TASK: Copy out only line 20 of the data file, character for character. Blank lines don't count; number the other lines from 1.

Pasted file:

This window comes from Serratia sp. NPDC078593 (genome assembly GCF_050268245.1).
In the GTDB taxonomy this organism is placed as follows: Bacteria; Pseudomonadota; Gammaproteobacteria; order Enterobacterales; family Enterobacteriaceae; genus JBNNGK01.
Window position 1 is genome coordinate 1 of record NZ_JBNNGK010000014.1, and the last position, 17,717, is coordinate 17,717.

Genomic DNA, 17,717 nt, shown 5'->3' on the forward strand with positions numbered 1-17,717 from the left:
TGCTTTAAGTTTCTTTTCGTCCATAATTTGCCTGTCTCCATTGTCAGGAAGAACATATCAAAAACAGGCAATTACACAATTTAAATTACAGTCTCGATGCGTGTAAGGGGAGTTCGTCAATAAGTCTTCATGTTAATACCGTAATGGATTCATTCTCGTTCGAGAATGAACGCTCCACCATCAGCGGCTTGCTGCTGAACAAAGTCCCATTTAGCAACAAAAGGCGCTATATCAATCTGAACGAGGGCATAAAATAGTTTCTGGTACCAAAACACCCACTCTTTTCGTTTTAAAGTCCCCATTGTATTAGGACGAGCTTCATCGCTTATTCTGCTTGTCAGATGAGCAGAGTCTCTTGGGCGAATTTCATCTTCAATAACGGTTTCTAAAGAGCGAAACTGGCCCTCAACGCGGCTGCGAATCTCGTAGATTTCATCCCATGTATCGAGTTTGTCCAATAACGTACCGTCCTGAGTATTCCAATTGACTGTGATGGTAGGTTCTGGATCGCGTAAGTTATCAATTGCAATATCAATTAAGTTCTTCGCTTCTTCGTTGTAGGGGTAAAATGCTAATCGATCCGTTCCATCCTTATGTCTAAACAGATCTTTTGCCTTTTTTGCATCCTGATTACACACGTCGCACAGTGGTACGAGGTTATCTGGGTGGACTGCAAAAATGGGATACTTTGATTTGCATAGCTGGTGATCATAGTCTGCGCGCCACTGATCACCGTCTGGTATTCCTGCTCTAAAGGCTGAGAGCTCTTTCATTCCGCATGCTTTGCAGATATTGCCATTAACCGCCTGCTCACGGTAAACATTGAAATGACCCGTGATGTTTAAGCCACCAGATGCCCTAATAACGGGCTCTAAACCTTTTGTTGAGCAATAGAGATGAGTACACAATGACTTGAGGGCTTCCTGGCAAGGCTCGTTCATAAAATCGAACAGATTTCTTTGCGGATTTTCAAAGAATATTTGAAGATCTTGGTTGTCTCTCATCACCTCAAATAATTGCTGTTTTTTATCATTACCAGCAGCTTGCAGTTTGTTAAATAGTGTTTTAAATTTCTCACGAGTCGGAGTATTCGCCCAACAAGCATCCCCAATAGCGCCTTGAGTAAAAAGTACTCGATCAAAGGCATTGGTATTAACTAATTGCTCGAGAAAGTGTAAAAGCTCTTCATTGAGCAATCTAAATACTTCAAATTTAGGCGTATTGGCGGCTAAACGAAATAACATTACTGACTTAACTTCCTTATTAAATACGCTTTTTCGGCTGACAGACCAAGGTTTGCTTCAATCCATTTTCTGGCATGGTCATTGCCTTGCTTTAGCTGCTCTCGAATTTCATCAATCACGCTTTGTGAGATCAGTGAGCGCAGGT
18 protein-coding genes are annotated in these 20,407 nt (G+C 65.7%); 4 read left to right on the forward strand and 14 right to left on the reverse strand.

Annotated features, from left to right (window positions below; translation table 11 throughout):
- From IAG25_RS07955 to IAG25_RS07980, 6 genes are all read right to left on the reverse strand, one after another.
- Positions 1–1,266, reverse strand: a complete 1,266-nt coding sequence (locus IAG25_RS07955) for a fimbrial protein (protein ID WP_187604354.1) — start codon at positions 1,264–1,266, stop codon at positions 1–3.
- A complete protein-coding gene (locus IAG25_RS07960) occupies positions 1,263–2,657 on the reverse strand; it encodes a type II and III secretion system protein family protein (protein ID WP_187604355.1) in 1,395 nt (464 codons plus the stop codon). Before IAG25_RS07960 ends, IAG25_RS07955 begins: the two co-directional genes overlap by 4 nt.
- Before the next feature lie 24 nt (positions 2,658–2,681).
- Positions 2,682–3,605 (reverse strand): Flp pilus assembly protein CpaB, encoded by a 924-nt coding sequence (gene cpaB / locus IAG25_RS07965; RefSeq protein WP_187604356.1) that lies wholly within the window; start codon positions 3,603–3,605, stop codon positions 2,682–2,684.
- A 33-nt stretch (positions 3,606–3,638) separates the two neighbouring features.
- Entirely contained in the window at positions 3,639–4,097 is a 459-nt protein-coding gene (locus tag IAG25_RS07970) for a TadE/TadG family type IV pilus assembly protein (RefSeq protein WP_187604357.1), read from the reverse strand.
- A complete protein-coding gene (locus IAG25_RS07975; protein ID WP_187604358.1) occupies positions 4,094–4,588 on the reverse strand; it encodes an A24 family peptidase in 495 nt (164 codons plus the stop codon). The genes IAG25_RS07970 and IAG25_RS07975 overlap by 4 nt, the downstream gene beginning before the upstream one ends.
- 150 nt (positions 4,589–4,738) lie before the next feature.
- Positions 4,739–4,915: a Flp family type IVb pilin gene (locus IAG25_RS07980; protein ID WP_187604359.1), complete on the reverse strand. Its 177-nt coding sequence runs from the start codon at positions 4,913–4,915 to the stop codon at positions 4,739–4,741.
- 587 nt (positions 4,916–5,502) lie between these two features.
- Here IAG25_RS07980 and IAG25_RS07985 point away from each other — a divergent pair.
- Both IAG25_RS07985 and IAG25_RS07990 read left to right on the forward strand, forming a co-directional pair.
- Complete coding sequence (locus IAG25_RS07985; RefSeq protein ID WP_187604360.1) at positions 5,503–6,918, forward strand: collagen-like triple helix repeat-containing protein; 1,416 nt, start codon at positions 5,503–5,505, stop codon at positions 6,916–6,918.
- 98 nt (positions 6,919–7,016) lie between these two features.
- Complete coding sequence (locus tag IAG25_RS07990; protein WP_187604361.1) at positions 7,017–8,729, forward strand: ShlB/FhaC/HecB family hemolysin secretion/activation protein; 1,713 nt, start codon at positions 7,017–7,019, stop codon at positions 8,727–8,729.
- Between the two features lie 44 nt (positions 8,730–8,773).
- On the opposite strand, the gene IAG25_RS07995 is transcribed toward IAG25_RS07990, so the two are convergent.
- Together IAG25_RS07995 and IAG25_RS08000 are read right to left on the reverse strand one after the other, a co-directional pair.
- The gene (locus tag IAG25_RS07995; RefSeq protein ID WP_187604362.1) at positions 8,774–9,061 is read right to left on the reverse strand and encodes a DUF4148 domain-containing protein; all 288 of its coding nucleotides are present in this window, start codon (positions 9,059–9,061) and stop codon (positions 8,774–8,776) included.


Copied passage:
- Both IAG25_RS07985 and IAG25_RS07990 read left to right on the forward strand, forming a co-directional pair.